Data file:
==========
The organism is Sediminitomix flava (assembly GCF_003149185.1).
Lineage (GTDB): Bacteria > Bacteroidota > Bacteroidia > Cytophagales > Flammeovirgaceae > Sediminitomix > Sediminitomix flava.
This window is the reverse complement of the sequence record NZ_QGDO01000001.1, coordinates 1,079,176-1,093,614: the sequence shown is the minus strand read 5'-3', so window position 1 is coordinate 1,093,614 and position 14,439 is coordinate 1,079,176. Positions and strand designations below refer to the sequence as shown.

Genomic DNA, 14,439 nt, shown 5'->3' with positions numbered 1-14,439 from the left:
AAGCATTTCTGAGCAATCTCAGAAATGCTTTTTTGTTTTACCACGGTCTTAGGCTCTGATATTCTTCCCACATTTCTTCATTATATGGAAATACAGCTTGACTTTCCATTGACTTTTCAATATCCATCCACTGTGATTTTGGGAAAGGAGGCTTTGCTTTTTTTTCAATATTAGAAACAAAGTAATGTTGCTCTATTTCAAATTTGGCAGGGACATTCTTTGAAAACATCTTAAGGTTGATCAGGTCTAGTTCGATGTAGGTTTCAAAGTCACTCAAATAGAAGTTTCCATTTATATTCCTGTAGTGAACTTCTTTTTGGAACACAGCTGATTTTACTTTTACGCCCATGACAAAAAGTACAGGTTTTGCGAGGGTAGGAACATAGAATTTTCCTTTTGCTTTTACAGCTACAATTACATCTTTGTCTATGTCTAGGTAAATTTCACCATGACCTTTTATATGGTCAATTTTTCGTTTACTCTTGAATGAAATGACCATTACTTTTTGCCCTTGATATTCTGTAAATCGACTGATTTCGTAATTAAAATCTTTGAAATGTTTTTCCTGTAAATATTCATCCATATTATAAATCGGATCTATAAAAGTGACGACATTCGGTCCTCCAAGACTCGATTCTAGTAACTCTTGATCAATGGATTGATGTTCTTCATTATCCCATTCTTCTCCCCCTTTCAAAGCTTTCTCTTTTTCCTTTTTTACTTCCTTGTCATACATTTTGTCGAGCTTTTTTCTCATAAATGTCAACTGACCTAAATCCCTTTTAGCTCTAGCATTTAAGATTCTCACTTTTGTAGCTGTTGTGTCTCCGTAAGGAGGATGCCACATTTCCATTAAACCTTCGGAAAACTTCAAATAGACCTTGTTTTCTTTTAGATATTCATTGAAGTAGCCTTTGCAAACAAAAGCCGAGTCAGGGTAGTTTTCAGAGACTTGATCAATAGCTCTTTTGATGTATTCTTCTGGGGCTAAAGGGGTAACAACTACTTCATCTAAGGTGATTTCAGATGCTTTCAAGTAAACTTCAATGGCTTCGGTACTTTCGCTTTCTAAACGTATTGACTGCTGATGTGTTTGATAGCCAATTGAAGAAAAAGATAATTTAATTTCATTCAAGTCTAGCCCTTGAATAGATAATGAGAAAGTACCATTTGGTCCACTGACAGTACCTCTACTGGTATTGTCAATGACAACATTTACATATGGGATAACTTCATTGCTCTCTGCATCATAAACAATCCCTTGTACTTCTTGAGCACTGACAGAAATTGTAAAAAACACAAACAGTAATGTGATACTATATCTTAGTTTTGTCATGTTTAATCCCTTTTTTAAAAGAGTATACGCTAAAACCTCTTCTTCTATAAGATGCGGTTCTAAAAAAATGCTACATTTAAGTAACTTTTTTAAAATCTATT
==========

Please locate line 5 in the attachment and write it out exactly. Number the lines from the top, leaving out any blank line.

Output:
AAGCATTTCTGAGCAATCTCAGAAATGCTTTTTTGTTTTACCACGGTCTTAGGCTCTGATATTCTTCCCACATTTCTTCATTATATGGAAATACAGCTTGACTTTCCATTGACTTTTCAATATCCATCCACTGTGATTTTGGGAAAGGAGGCTTTGCTTTTTTTTCAATATTAGAAACAAAGTAATGTTGCTCTATTTCAAATTTGGCAGGGACATTCTTTGAAAACATCTTAAGGTTGATCAGGTCTAGTTCGATGTAGGTTTCAAAGTCACTCAAATAGAAGTTTCCATTTATATTCCTGTAGTGAACTTCTTTTTGGAACACAGCTGATTTTACTTTTACGCCCATGACAAAAAGTACAGGTTTTGCGAGGGTAGGAACATAGAATTTTCCTTTTGCTTTTACAGCTACAATTACATCTTTGTCTATGTCTAGGTAAATTTCACCATGACCTTTTATATGGTCAATTTTTCGTTTACTCTTGAATGAAATGACCATTACTTTTTGCCCTTGATATTCTGTAAATCGACTGATTTCGTAATTAAAATCTTTGAAATGTTTTTCCTGTAAATATTCATCCATATTATAAATCGGATCTATAAAAGTGACGACATTCGGTCCTCCAAGACTCGATTCTAGTAACTCTTGATCAATGGATTGATGTTCTTCATTATCCCATTCTTCTCCCCCTTTCAAAGCTTTCTCTTTTTCCTTTTTTACTTCCTTGTCATACATTTTGTCGAGCTTTTTTCTCATAAATGTCAACTGACCTAAATCCCTTTTAGCTCTAGCATTTAAGATTCTCACTTTTGTAGCTGTTGTGTCTCCGTAAGGAGGATGCCACATTTCCATTAAACCTTCGGAAAACTTCAAATAGACCTTGTTTTCTTTTAGATATTCATTGAAGTAGCCTTTGCAAACAAAAGCCGAGTCAGGGTAGTTTTCAGAGACTTGATCAATAGCTCTTTTGATGTATTCTTCTGGGGCTAAAGGGGTAACAACTACTTCATCTAAGGTGATTTCAGATGCTTTCAAGTAAACTTCAATGGCTTCGGTACTTTCGCTTTCTAAACGTATTGACTGCTGATGTGTTTGATAGCCAATTGAAGAAAAAGATAATTTAATTTCATTCAAGTCTAGCCCTTGAATAGATAATGAGAAAGTACCATTTGGTCCACTGACAGTACCTCTACTGGTATTGTCAATGACAACATTTACATATGGGATAACTTCATTGCTCTCTGCATCATAAACAATCCCTTGTACTTCTTGAGCACTGACAGAAATTGTAAAAAACACAAACAGTAATGTGATACTATATCTTAGTTTTGTCATGTTTAATCCCTTTTTTAAAAGAGTATACGCTAAAACCTCTTCTTCTATAAGATGCGGTTCTAAAAAAATGCTACATTTAAGTAACTTTTTTAAAATCTATT